Back from disaster
After a disaster strikes, why do some communities improve, while others never fully recover?
Houston communities are working together on a second round of disaster recovery after Hurricane Ike.
According to Harvard Professor Douglas Ahlers, far too often the initial emergency money helps begin a recovery, but by the time the disaster money is spent, the community isn’t back to where it was before the disaster.
And if a community was struggling even before the disaster struck, it simply can not afford to lose ground.
Part of the problem is a single-issue approach to recovery, with a focus on only housing or education or another issue.
Healthy neighborhoods, of course, require many elements to work well, from decent housing and safe streets to employment opportunities, good schools, and access to shopping, health care and other services. Because all of these elements are inter-related and interconnected, Ahlers believes that the only way to recover from a disaster is to work across all of these issues.
Is it possible to invest recovery funds in a way which is not only strategic, but also gives special attention to low-income communities, where homeowners may not have the resources needed to make necessary repairs? In a way which catalyzes further investment and fuels recovery? How are spending priorities determined and what is the role of neighborhood associations in developing recovery plans?
These are some of the questions being asked in four Houston communities.
"Houston fair housing advocates argued that the initial federal disaster funds awarded to the city did not reach low-income communities."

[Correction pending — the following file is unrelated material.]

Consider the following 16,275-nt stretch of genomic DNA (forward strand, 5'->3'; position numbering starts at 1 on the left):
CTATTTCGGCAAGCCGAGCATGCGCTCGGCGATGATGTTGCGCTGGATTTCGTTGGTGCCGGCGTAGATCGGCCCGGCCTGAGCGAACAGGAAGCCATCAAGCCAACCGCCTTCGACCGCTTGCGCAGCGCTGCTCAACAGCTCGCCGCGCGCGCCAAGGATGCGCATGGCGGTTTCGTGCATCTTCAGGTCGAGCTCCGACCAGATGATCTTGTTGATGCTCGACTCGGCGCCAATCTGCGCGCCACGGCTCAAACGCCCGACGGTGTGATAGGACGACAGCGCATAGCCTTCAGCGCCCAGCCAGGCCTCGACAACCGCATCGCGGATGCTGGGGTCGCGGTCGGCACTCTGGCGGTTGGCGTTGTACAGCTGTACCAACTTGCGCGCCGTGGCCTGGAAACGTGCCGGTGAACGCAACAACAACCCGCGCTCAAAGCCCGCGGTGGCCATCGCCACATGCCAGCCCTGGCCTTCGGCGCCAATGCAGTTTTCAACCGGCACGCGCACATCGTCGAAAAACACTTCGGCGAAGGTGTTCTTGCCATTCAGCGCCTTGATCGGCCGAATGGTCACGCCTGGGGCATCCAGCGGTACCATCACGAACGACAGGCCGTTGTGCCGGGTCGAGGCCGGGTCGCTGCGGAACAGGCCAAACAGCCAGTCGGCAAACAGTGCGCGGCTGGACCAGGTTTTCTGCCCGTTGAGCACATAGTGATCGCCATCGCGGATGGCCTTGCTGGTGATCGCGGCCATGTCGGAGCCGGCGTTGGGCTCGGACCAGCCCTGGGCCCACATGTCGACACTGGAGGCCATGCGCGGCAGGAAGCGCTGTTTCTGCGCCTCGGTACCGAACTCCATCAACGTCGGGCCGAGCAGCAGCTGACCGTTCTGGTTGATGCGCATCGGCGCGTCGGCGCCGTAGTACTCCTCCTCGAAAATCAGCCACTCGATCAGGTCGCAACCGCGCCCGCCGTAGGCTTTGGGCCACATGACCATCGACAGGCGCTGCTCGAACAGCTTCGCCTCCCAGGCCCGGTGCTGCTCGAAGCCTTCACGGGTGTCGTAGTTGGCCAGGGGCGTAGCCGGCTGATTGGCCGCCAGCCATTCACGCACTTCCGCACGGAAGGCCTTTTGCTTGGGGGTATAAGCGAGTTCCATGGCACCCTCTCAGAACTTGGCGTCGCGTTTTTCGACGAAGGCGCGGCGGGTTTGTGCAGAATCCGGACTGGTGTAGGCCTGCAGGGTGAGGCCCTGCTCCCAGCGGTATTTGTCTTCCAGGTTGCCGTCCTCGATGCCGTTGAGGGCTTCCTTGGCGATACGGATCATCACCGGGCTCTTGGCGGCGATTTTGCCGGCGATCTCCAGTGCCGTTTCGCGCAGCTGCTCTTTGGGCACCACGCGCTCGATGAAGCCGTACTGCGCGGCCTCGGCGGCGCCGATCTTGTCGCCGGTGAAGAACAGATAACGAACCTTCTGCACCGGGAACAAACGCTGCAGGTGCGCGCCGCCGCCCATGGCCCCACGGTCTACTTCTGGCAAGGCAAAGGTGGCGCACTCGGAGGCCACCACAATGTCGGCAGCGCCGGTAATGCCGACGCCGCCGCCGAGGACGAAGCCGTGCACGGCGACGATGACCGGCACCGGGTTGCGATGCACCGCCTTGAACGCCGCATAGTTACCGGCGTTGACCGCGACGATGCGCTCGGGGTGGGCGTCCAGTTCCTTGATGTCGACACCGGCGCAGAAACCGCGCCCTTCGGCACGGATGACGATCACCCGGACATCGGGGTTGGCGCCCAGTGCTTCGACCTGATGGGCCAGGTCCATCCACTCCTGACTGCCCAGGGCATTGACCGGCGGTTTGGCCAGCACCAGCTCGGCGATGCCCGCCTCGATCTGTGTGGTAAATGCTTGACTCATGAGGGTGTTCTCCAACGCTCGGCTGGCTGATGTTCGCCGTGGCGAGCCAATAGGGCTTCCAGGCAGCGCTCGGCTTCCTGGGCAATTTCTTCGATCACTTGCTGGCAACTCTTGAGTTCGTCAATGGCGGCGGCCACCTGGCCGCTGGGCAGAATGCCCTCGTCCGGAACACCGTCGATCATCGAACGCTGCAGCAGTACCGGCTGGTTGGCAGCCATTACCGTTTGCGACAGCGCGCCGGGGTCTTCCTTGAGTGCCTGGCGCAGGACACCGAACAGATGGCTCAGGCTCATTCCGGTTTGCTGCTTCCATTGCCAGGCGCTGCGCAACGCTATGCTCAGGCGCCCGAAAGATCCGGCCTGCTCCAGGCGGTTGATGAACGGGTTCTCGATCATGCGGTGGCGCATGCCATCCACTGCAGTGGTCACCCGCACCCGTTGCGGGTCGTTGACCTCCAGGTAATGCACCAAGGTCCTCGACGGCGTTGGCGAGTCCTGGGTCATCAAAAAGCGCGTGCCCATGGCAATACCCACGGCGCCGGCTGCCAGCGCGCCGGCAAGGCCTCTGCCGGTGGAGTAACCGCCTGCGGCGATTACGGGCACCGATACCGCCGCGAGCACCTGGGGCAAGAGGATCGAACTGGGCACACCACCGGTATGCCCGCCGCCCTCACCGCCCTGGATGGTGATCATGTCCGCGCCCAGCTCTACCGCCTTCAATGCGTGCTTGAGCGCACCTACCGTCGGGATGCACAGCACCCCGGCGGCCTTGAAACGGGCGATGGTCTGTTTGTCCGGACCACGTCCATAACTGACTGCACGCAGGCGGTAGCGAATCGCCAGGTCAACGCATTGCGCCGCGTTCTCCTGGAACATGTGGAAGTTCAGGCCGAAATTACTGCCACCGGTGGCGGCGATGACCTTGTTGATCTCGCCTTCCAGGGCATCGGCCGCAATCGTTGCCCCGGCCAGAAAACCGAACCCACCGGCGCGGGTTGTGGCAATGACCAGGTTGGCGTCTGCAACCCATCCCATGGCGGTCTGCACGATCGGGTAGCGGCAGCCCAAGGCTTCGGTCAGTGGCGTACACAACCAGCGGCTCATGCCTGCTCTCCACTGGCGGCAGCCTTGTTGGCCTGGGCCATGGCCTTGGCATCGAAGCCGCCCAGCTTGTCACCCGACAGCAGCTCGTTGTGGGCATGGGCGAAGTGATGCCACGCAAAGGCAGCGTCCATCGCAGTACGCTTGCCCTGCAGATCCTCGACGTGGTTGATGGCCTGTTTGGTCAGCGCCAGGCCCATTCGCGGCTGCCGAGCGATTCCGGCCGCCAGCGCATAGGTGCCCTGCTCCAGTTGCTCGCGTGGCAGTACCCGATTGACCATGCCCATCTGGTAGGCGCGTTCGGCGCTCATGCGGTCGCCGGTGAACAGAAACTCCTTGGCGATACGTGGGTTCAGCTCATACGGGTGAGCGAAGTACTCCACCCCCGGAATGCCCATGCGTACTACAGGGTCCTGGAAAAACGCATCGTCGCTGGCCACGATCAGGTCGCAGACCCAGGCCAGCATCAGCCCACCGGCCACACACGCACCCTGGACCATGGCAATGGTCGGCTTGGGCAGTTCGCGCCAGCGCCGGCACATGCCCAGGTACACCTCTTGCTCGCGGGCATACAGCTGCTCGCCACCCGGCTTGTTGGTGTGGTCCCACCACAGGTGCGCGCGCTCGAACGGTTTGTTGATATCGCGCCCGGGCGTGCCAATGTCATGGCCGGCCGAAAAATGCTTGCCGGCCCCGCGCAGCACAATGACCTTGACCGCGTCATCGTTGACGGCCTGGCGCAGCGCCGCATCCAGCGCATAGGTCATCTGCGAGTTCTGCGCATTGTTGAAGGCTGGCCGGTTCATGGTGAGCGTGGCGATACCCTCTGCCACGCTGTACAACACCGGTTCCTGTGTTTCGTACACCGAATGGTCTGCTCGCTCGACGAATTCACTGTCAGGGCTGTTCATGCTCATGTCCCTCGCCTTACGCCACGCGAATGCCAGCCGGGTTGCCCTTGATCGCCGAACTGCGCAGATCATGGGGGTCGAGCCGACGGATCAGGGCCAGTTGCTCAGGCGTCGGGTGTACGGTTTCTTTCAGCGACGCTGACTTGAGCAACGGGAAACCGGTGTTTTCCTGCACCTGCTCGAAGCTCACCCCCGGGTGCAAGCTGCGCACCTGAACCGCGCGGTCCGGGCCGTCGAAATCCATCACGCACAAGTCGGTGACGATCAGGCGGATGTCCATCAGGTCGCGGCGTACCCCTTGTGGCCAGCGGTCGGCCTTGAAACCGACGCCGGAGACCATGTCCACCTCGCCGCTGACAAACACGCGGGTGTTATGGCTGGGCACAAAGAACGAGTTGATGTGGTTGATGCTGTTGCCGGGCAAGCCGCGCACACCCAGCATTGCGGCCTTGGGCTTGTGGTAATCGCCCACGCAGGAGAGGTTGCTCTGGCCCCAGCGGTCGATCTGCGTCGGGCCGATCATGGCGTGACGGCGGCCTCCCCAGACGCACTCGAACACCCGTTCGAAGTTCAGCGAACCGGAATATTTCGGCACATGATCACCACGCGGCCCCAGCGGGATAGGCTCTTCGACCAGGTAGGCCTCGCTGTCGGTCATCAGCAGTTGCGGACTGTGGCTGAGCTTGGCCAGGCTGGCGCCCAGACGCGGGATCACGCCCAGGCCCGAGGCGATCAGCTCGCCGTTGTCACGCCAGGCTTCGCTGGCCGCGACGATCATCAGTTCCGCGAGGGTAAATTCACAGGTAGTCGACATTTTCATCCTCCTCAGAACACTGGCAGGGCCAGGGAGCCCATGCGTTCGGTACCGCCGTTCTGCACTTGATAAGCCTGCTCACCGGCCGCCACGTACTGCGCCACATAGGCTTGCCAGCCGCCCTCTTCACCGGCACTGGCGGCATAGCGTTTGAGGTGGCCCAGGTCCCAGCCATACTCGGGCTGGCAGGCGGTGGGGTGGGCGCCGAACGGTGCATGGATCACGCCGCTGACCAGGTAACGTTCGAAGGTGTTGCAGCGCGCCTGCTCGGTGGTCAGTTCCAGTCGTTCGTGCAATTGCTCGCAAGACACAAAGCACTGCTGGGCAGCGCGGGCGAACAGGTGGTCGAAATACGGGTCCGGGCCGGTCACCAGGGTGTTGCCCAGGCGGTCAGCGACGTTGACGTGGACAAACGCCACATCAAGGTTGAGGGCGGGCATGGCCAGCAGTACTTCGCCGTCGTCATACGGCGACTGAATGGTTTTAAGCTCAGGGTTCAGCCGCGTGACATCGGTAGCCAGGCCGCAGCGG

In September 2008, Hurricane Ike struck the southern region of the United States, causing billions of dollars of damages. Houston fair housing advocates argued that the initial federal disaster funds awarded to the city did not reach low-income communities where significant damages occurred and that the poorest residents were being left without help.
To ensure a more equitable distribution of future funds, the advocates negotiated an agreement with the U.S. Department of Housing and Urban Development (HUD) and the State of Texas. The agreement requires targeted, strategic investment of more than $150 million in the second round of recovery funds in four designated low-income, minority communities.
Houston Mayor Annise Parker intends to direct additional city resources to these communities to further catalyze recovery of the designated target areas. And community residents and neighborhood associations have been invited to help identify priorities for these investments.
I went to Houston in July for a day-long workshop on planning and community revitalization hosted by Houston LISC. The purpose of the workshop was to share best practices from around the country in order to spark creative thinking about revitalization strategies in Houston’s target areas.
I found residents frustrated and wary, yet still willing to take time to find out how other communities are working to revitalize neighborhoods in Phoenix, New Orleans and Chicago, and then think again about what might happen in their own neighborhoods.
For residents of these communities, it has been a long wait. But, if Doug Ahlers is correct, having this chance to identify spending priorities and develop integrated and holistic plans to guide the recovery of their communities will pay off in the long run.
Read an interview with Doug Ahlers and Henry Lee of the Belfer Center about the successful efforts to use resident input and community planning to bring back the Broadmoor neighborhood of New Orleans after the devastation of Hurricane Katrina.
Posted in Engaging, Planning, Houston, Thinking Out Loud